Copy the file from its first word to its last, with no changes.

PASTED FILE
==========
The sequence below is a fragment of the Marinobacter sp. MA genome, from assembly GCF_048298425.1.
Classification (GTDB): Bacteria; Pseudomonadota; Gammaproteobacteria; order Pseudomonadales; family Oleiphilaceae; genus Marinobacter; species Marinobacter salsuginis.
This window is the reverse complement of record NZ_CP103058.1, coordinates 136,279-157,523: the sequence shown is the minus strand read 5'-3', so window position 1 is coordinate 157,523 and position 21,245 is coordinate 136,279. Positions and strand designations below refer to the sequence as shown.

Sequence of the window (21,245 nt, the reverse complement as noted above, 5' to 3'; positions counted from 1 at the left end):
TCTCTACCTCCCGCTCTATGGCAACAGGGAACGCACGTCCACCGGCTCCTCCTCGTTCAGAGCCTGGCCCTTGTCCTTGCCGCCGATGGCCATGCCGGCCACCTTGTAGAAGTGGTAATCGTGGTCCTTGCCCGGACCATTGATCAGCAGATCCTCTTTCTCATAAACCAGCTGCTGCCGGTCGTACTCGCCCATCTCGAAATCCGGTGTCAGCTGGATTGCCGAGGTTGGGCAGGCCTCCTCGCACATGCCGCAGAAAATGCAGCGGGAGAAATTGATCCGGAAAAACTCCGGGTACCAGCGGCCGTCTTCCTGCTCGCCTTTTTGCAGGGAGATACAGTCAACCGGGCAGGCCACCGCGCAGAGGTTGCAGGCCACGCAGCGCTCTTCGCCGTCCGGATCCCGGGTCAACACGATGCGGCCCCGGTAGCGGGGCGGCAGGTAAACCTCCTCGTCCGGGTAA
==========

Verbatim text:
The sequence below is a fragment of the Marinobacter sp. MA genome, from assembly GCF_048298425.1.
Classification (GTDB): Bacteria; Pseudomonadota; Gammaproteobacteria; order Pseudomonadales; family Oleiphilaceae; genus Marinobacter; species Marinobacter salsuginis.
This window is the reverse complement of record NZ_CP103058.1, coordinates 136,279-157,523: the sequence shown is the minus strand read 5'-3', so window position 1 is coordinate 157,523 and position 21,245 is coordinate 136,279. Positions and strand designations below refer to the sequence as shown.

Sequence of the window (21,245 nt, the reverse complement as noted above, 5' to 3'; positions counted from 1 at the left end):
TCTCTACCTCCCGCTCTATGGCAACAGGGAACGCACGTCCACCGGCTCCTCCTCGTTCAGAGCCTGGCCCTTGTCCTTGCCGCCGATGGCCATGCCGGCCACCTTGTAGAAGTGGTAATCGTGGTCCTTGCCCGGACCATTGATCAGCAGATCCTCTTTCTCATAAACCAGCTGCTGCCGGTCGTACTCGCCCATCTCGAAATCCGGTGTCAGCTGGATTGCCGAGGTTGGGCAGGCCTCCTCGCACATGCCGCAGAAAATGCAGCGGGAGAAATTGATCCGGAAAAACTCCGGGTACCAGCGGCCGTCTTCCTGCTCGCCTTTTTGCAGGGAGATACAGTCAACCGGGCAGGCCACCGCGCAGAGGTTGCAGGCCACGCAGCGCTCTTCGCCGTCCGGATCCCGGGTCAACACGATGCGGCCCCGGTAGCGGGGCGGCAGGTAAACCTCCTCGTCCGGGTAA